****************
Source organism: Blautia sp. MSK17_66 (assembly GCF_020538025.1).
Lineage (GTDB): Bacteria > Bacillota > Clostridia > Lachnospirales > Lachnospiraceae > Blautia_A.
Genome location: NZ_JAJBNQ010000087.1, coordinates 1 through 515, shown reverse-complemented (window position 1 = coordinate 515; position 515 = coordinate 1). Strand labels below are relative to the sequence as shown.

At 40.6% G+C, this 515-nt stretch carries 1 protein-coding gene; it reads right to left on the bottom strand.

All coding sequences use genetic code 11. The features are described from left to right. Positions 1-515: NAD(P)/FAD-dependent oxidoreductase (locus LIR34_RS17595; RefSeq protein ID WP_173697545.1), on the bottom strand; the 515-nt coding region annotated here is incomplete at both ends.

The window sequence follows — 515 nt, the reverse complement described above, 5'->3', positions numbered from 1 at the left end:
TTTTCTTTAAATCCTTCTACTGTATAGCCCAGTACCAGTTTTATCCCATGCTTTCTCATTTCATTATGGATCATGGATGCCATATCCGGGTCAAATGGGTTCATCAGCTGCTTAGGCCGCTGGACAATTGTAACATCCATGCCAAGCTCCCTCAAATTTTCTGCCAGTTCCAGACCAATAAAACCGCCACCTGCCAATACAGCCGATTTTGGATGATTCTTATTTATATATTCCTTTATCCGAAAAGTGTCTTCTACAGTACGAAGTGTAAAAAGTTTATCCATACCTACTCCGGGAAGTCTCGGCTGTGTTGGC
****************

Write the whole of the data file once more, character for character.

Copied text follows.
Source organism: Blautia sp. MSK17_66 (assembly GCF_020538025.1).
Lineage (GTDB): Bacteria > Bacillota > Clostridia > Lachnospirales > Lachnospiraceae > Blautia_A.
Genome location: NZ_JAJBNQ010000087.1, coordinates 1 through 515, shown reverse-complemented (window position 1 = coordinate 515; position 515 = coordinate 1). Strand labels below are relative to the sequence as shown.

At 40.6% G+C, this 515-nt stretch carries 1 protein-coding gene; it reads right to left on the bottom strand.

All coding sequences use genetic code 11. The features are described from left to right. Positions 1-515: NAD(P)/FAD-dependent oxidoreductase (locus LIR34_RS17595; RefSeq protein ID WP_173697545.1), on the bottom strand; the 515-nt coding region annotated here is incomplete at both ends.

The window sequence follows — 515 nt, the reverse complement described above, 5'->3', positions numbered from 1 at the left end:
TTTTCTTTAAATCCTTCTACTGTATAGCCCAGTACCAGTTTTATCCCATGCTTTCTCATTTCATTATGGATCATGGATGCCATATCCGGGTCAAATGGGTTCATCAGCTGCTTAGGCCGCTGGACAATTGTAACATCCATGCCAAGCTCCCTCAAATTTTCTGCCAGTTCCAGACCAATAAAACCGCCACCTGCCAATACAGCCGATTTTGGATGATTCTTATTTATATATTCCTTTATCCGAAAAGTGTCTTCTACAGTACGAAGTGTAAAAAGTTTATCCATACCTACTCCGGGAAGTCTCGGCTGTGTTGGC